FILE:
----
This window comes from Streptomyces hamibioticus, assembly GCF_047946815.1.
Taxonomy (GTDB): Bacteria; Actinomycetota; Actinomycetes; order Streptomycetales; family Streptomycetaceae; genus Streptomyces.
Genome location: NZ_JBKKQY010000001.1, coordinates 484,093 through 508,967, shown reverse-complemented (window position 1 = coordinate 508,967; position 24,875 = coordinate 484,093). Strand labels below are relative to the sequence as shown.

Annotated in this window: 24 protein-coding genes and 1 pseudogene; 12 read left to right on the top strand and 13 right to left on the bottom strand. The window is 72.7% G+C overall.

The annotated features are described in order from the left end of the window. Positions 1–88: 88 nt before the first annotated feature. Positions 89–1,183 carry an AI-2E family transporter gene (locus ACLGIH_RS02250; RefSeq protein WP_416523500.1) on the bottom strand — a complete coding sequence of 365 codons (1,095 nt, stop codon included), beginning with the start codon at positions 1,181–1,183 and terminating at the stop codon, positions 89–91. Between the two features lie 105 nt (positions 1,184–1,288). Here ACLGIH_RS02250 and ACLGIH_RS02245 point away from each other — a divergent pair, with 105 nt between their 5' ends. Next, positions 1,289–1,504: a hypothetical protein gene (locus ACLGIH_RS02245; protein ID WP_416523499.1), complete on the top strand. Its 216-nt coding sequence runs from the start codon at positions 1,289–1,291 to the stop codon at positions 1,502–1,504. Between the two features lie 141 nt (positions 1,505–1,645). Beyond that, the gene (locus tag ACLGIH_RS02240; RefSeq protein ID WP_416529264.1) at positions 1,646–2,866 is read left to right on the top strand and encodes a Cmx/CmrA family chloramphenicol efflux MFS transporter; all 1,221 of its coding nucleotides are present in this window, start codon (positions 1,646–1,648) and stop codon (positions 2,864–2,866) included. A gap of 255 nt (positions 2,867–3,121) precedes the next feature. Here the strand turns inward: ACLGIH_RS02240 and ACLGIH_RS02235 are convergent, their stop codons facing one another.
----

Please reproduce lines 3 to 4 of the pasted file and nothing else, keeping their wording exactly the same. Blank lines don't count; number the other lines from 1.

Genome location: NZ_JBKKQY010000001.1, coordinates 484,093 through 508,967, shown reverse-complemented (window position 1 = coordinate 508,967; position 24,875 = coordinate 484,093). Strand labels below are relative to the sequence as shown.

Annotated in this window: 24 protein-coding genes and 1 pseudogene; 12 read left to right on the top strand and 13 right to left on the bottom strand. The window is 72.7% G+C overall.